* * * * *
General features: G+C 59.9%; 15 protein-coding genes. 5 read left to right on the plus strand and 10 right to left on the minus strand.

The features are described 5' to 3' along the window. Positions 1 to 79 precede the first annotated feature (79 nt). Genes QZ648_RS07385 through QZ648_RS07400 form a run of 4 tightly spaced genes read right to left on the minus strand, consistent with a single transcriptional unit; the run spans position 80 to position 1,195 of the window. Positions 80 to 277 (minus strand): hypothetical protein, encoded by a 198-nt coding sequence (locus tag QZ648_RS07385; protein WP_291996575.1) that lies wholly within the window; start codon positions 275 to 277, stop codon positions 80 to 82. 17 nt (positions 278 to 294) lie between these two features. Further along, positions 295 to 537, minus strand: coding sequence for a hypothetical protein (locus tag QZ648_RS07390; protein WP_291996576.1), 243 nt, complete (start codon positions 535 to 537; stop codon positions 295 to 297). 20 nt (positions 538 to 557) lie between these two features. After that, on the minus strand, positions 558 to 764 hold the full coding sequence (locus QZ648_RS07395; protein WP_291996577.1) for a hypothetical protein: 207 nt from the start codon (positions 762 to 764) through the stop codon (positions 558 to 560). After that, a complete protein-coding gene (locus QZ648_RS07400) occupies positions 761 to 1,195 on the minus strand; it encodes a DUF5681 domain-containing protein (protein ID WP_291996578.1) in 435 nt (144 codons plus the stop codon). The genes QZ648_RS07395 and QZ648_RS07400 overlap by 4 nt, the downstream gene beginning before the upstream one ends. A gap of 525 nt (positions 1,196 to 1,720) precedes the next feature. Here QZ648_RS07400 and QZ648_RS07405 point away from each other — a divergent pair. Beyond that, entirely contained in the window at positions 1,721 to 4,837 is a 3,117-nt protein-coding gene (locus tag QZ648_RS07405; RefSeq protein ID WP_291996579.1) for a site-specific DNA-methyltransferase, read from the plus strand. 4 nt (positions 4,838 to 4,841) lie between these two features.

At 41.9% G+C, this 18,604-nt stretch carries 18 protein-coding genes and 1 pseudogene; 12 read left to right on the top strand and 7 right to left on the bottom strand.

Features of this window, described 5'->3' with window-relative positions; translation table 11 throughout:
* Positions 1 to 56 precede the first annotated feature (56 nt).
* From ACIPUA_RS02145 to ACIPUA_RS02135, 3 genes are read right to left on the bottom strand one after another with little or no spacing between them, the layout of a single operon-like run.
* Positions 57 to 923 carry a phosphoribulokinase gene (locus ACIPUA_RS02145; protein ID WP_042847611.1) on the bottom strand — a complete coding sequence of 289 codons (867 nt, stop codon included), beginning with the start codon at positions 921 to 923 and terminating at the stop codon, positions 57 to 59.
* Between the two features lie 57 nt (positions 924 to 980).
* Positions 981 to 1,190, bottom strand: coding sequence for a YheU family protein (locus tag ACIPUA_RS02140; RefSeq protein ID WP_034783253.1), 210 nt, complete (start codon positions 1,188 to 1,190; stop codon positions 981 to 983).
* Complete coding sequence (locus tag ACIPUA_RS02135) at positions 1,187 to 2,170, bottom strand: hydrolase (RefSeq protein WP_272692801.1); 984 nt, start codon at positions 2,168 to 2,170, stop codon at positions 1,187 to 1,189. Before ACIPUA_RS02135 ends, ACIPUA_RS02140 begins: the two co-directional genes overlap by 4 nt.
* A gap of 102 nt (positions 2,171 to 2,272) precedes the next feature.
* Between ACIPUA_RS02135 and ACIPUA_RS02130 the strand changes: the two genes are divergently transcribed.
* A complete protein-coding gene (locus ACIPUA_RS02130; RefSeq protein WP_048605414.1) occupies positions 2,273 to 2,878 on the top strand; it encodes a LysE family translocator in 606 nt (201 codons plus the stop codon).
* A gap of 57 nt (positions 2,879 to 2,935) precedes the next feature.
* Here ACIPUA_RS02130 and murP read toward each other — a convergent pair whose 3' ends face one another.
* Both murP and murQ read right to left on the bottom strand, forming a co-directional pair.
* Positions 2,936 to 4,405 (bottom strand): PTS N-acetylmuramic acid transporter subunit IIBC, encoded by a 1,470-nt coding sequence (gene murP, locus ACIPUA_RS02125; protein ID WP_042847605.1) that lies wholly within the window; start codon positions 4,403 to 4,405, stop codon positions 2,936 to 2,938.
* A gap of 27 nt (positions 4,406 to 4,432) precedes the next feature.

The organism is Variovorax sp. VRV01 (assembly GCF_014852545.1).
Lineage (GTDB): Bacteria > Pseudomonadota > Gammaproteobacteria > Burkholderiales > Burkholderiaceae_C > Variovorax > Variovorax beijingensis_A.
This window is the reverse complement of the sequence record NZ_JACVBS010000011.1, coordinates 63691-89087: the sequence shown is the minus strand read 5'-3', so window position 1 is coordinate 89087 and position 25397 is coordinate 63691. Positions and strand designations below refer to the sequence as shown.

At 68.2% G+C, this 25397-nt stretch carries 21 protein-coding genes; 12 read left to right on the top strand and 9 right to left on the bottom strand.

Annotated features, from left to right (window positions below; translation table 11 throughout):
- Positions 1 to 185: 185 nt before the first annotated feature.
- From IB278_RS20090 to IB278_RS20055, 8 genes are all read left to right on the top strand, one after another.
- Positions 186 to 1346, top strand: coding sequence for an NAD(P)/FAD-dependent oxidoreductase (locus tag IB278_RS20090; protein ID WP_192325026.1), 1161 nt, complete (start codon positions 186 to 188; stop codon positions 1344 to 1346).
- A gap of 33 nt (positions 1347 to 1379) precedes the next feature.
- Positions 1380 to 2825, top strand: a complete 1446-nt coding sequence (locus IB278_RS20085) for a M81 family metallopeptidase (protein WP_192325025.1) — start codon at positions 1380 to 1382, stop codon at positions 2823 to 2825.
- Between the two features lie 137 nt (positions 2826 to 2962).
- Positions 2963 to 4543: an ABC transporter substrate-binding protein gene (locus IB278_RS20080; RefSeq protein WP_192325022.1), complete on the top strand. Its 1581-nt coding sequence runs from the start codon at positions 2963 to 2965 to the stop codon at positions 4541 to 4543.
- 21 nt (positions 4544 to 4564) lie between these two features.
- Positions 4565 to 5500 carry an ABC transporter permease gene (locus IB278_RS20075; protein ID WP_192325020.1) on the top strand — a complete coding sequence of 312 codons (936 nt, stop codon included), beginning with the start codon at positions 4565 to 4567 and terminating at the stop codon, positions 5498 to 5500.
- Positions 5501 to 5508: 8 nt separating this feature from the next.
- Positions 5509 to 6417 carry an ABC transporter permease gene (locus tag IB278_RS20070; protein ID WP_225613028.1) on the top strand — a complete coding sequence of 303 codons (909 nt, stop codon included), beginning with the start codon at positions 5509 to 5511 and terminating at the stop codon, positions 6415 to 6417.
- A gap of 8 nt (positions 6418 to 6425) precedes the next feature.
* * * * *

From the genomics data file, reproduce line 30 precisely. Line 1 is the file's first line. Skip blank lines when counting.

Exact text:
- Positions 2963 to 4543: an ABC transporter substrate-binding protein gene (locus IB278_RS20080; RefSeq protein WP_192325022.1), complete on the top strand. Its 1581-nt coding sequence runs from the start codon at positions 2963 to 2965 to the stop codon at positions 4541 to 4543.